The US Food and Drug Administration (FDA) has expanded the approval of the oral agent afatinib (Gilotrif) to include the first-line treatment of metastatic non–small-cell lung cancer (NSCLC) patients whose tumors have non-resistant epidermal growth factor receptor (EGFR) mutations. The new indication includes three additional non-resistant EGFR mutations: L861Q, G719X, and S768I.
The FDA initially approved afatinib in 2013 for treating metastatic NSCLC patients whose tumors have EGFR exon 19 deletions or exon 21 (L858R) substitution mutations, and in 2016 for patients with metastatic, squamous NSCLC whose disease has progressed after treatment with platinum-based chemotherapy.
“Compared with other EGFR mutations, L861Q, G719X, or S768I substitution mutations are associated with a poorer prognosis and limited treatment options,” said Edward Kim, MD, of the Levine Cancer Institute, Carolinas HealthCare System, in a press release. “The approval of Gilotrif as a targeted therapy for these additional non-resistant EGFR mutations significantly alters the treatment strategy for this population.”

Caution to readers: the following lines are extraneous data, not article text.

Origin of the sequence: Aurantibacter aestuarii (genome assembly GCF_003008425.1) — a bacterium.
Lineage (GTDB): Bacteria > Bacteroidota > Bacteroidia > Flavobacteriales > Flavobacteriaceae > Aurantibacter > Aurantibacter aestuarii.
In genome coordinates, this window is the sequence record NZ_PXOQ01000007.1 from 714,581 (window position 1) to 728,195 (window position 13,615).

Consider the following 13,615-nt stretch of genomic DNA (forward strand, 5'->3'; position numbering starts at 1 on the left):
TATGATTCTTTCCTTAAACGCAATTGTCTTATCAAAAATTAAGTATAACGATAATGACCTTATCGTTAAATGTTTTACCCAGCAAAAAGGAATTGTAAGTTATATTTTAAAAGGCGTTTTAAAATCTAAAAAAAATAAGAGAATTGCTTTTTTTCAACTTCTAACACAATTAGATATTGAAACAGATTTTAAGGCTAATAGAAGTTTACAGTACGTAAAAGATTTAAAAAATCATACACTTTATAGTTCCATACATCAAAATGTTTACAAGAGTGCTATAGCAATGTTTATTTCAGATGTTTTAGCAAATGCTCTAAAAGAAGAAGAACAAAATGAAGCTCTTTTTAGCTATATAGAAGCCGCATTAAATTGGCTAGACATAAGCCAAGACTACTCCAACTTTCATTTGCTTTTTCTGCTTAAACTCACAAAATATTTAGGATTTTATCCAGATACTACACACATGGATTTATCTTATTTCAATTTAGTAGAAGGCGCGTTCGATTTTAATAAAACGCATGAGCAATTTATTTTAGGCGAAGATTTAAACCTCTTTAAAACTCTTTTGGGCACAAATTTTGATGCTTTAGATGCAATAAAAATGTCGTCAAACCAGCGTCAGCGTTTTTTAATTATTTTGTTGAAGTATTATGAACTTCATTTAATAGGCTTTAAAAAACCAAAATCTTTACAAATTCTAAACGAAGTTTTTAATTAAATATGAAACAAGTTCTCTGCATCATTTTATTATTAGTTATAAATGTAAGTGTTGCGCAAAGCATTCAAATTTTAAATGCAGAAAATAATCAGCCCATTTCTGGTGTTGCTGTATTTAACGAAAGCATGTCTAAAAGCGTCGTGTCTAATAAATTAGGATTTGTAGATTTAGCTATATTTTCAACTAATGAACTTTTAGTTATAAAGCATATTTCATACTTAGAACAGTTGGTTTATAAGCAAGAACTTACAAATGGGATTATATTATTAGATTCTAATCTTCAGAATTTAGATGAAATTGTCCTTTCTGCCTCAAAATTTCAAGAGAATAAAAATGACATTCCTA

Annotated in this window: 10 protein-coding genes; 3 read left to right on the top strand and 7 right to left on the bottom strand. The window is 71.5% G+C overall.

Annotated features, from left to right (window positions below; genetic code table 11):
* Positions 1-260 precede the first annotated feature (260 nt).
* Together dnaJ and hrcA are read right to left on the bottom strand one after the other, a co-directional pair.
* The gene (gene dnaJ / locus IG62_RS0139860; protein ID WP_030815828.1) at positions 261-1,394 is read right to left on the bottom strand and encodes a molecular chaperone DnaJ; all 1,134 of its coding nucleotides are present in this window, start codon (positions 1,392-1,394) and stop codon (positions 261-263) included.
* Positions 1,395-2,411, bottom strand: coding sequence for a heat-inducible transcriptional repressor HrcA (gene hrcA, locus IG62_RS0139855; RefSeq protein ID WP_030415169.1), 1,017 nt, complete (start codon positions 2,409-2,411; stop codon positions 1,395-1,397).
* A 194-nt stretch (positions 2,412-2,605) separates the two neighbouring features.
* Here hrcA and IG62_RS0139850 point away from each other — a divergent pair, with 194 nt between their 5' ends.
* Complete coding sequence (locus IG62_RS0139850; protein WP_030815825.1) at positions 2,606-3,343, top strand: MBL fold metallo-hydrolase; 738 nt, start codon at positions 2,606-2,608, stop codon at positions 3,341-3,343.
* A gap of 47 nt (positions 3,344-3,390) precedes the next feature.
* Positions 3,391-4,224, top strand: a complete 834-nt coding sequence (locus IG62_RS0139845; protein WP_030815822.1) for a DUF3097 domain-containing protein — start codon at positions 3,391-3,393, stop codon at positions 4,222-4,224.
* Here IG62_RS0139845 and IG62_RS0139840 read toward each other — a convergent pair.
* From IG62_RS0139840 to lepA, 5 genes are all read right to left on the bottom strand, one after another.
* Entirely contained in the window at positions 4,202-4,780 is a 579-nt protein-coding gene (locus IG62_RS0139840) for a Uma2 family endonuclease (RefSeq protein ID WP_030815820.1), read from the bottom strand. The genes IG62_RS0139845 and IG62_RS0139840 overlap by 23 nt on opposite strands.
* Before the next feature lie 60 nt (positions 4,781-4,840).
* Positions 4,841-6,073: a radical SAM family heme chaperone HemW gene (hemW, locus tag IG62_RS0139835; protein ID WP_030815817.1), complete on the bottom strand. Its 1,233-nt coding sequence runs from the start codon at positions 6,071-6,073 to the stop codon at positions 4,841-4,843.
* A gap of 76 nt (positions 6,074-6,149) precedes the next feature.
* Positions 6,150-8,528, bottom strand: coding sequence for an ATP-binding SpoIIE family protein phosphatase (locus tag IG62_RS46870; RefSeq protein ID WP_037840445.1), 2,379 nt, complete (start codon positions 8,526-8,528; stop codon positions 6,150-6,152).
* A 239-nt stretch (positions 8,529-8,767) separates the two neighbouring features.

The new approval was based on the pooled results of three clinical trials (LUX-Lung 2, LUX-Lung 3, and LUX-Lung 6). Durable responses were seen with afatinib treatment in a subset of 32 metastatic NSCLC patients whose tumors carried S768I, L861Q, and/or G719X mutations. EGFR mutations were identified using the therascreen EGFR RGQ PCR Kit or Sanger sequencing.
The overall response rate among these patients was 66% (95% CI 47%–81%), with 21 patients responding. Among these, 52% had responses of 12 months or longer and 33% had responses of 18 months or longer.
The most common adverse events—occurring in 20% or more afatinib-treated patients—included decreased appetite, diarrhea, dry skin, nausea, paronychia, pruritus, rash/acneiform dermatitis, stomatitis, and vomiting.
The recommended afatinib dose is 40 mg once daily.